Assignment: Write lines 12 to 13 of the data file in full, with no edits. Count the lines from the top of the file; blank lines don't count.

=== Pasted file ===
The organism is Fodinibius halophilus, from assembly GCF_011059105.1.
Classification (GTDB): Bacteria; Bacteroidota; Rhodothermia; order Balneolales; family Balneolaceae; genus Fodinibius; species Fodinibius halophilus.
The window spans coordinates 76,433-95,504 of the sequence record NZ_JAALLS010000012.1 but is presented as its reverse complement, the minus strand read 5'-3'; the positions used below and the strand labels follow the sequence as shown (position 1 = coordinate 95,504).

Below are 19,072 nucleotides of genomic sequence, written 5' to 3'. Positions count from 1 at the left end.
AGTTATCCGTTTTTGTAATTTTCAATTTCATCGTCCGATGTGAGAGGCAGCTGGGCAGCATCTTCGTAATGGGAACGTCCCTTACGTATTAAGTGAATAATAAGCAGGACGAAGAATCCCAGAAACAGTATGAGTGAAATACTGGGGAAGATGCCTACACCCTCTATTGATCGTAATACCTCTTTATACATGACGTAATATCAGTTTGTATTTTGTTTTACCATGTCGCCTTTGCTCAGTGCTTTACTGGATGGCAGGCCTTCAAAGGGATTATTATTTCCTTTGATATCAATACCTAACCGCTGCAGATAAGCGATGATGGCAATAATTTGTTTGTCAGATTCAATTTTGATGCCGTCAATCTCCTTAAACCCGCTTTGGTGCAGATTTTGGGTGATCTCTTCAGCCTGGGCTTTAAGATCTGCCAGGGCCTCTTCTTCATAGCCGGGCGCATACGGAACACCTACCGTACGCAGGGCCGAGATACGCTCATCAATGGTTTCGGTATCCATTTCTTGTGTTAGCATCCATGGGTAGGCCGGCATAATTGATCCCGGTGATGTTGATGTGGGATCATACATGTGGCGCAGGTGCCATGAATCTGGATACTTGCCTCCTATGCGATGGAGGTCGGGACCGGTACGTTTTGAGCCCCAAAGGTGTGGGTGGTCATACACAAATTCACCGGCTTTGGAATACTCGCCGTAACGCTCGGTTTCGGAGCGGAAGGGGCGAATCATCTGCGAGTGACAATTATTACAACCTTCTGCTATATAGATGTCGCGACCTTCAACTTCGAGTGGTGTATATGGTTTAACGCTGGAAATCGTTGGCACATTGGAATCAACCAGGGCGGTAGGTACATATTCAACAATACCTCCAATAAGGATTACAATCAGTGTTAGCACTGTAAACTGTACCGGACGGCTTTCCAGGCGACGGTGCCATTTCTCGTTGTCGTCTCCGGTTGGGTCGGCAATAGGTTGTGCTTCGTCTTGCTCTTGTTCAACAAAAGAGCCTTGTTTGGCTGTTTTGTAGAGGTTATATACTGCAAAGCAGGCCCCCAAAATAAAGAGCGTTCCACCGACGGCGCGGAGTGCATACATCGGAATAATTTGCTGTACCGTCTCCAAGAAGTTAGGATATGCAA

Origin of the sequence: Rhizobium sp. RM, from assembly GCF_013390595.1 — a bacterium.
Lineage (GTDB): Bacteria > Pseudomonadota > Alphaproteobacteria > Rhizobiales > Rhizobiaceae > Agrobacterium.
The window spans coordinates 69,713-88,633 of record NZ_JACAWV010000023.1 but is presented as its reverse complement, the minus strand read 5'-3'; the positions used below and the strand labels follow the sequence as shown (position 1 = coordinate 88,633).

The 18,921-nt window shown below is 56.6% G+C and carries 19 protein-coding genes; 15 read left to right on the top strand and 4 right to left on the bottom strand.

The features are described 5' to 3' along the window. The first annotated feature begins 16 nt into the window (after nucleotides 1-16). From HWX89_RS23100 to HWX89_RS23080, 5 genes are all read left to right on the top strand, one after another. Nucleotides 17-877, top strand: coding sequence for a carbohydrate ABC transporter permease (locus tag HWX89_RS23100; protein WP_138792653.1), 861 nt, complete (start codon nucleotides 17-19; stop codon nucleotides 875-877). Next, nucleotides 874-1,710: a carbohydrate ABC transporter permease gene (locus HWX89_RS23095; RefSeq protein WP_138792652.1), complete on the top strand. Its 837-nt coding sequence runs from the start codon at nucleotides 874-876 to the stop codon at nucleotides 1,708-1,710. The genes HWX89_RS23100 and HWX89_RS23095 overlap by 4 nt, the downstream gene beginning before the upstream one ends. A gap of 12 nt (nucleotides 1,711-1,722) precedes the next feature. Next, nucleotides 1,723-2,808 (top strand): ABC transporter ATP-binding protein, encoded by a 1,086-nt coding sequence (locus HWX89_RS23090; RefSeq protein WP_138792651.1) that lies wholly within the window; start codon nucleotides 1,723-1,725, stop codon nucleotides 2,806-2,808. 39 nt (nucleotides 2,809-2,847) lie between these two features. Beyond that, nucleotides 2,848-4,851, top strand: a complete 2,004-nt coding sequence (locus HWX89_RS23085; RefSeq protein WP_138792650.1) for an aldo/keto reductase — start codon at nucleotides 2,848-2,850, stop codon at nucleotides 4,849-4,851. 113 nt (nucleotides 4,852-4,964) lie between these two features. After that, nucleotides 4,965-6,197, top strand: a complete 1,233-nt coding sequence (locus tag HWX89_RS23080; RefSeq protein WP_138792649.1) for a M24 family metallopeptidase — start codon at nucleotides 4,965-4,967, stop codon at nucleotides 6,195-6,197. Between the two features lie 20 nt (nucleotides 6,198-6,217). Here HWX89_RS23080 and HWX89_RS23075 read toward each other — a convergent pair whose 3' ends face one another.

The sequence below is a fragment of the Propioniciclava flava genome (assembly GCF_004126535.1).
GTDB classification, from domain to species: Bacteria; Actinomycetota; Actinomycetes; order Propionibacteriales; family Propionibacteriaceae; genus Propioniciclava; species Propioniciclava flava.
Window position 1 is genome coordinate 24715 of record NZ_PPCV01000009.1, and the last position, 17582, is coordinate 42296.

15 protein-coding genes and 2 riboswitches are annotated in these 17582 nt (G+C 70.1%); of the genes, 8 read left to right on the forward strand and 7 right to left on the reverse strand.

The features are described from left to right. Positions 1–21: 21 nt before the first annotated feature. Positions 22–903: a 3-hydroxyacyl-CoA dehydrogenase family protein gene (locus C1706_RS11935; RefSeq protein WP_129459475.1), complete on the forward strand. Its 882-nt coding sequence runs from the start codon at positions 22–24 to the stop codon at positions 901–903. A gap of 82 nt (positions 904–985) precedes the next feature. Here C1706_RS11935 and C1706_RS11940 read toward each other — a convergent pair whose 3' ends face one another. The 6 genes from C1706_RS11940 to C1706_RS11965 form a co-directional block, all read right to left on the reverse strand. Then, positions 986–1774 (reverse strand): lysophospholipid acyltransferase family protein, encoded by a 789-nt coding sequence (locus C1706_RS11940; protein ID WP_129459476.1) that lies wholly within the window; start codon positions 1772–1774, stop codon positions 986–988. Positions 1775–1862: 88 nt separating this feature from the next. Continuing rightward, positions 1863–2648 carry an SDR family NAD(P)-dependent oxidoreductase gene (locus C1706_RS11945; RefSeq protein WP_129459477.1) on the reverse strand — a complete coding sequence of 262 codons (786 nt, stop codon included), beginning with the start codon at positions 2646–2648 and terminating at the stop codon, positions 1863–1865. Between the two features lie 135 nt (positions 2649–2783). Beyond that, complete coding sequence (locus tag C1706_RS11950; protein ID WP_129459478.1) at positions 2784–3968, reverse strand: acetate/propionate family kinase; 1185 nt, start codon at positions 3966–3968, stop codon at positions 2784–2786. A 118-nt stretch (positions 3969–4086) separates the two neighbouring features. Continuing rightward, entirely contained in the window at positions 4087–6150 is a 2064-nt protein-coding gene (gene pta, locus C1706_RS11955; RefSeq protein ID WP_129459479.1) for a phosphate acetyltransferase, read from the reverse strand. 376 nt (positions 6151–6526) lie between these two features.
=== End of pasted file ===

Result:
GTDB classification, from domain to species: Bacteria; Actinomycetota; Actinomycetes; order Propionibacteriales; family Propionibacteriaceae; genus Propioniciclava; species Propioniciclava flava.
Window position 1 is genome coordinate 24715 of record NZ_PPCV01000009.1, and the last position, 17582, is coordinate 42296.